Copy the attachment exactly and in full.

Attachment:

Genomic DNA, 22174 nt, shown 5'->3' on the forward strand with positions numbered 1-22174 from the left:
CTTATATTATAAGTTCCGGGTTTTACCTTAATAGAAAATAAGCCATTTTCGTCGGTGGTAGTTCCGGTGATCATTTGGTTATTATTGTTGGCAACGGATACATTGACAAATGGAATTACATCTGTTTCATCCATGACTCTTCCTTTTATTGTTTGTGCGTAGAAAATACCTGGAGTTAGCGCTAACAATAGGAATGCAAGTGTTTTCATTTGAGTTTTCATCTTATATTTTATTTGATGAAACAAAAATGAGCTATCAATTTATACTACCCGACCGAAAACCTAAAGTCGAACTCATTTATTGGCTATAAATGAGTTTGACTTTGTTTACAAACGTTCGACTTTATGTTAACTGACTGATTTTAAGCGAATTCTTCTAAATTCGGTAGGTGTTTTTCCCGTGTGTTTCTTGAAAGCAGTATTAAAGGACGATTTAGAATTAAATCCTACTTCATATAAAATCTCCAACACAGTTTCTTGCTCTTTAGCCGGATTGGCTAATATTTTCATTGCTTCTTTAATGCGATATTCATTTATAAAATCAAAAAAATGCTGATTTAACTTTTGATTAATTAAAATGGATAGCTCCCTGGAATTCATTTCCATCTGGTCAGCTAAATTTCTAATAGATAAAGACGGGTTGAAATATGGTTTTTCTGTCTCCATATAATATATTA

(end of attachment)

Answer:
Genomic DNA, 22174 nt, shown 5'->3' on the forward strand with positions numbered 1-22174 from the left:
CTTATATTATAAGTTCCGGGTTTTACCTTAATAGAAAATAAGCCATTTTCGTCGGTGGTAGTTCCGGTGATCATTTGGTTATTATTGTTGGCAACGGATACATTGACAAATGGAATTACATCTGTTTCATCCATGACTCTTCCTTTTATTGTTTGTGCGTAGAAAATACCTGGAGTTAGCGCTAACAATAGGAATGCAAGTGTTTTCATTTGAGTTTTCATCTTATATTTTATTTGATGAAACAAAAATGAGCTATCAATTTATACTACCCGACCGAAAACCTAAAGTCGAACTCATTTATTGGCTATAAATGAGTTTGACTTTGTTTACAAACGTTCGACTTTATGTTAACTGACTGATTTTAAGCGAATTCTTCTAAATTCGGTAGGTGTTTTTCCCGTGTGTTTCTTGAAAGCAGTATTAAAGGACGATTTAGAATTAAATCCTACTTCATATAAAATCTCCAACACAGTTTCTTGCTCTTTAGCCGGATTGGCTAATATTTTCATTGCTTCTTTAATGCGATATTCATTTATAAAATCAAAAAAATGCTGATTTAACTTTTGATTAATTAAAATGGATAGCTCCCTGGAATTCATTTCCATCTGGTCAGCTAAATTTCTAATAGATAAAGACGGGTTGAAATATGGTTTTTCTGTCTCCATATAATATATTA